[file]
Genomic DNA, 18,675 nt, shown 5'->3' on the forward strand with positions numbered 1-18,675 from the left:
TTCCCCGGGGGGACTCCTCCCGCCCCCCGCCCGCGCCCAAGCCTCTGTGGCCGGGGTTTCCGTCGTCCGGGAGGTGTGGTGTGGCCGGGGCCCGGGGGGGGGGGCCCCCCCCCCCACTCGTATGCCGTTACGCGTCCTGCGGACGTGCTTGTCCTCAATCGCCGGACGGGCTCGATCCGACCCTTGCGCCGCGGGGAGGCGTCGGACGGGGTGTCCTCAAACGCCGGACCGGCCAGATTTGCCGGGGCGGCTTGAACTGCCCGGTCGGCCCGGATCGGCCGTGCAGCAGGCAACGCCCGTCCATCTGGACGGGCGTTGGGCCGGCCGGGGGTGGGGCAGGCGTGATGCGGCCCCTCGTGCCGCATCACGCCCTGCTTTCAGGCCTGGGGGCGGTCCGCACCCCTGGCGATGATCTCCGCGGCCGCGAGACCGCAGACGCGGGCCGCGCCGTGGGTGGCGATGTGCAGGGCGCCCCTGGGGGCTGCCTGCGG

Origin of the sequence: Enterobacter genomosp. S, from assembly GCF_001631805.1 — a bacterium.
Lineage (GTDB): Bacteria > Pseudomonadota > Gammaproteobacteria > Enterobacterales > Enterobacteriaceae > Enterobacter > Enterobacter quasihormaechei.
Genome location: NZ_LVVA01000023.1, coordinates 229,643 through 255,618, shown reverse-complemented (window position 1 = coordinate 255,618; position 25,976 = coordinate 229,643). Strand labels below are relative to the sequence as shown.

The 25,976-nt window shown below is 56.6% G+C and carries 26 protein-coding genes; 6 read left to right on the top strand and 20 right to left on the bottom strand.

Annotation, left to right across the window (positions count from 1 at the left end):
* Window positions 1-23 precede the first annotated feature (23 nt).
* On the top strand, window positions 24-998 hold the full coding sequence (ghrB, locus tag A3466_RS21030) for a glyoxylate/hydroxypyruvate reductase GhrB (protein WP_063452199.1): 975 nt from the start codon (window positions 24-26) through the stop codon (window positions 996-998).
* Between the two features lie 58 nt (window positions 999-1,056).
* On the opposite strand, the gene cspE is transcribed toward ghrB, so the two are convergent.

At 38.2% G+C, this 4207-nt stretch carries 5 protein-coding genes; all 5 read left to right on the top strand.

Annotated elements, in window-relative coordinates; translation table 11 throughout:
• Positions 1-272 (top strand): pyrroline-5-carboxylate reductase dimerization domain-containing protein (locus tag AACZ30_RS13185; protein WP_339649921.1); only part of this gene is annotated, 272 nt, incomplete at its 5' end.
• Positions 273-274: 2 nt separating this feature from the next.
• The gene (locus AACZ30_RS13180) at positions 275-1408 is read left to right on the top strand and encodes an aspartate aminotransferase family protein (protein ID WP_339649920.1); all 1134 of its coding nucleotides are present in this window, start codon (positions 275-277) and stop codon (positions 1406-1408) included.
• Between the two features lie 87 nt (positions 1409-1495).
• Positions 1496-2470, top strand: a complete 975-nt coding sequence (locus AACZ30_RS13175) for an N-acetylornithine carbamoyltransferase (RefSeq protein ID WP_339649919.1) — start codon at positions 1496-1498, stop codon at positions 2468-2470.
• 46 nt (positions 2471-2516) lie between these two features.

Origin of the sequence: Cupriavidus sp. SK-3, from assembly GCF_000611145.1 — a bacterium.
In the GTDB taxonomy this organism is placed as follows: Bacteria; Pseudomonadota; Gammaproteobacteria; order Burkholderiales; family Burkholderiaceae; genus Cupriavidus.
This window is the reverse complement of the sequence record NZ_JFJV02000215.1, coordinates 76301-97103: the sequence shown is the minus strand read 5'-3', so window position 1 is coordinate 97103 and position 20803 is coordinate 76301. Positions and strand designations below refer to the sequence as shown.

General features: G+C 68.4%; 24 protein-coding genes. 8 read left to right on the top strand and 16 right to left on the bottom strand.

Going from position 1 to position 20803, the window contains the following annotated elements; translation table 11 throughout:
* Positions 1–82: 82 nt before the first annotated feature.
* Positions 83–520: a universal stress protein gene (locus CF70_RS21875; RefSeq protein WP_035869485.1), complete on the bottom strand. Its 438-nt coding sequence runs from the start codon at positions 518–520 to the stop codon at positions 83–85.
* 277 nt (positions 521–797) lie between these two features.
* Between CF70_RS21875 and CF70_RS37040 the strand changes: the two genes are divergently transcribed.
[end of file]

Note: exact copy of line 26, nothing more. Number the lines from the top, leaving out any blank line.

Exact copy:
* Positions 83–520: a universal stress protein gene (locus CF70_RS21875; RefSeq protein WP_035869485.1), complete on the bottom strand. Its 438-nt coding sequence runs from the start codon at positions 518–520 to the stop codon at positions 83–85.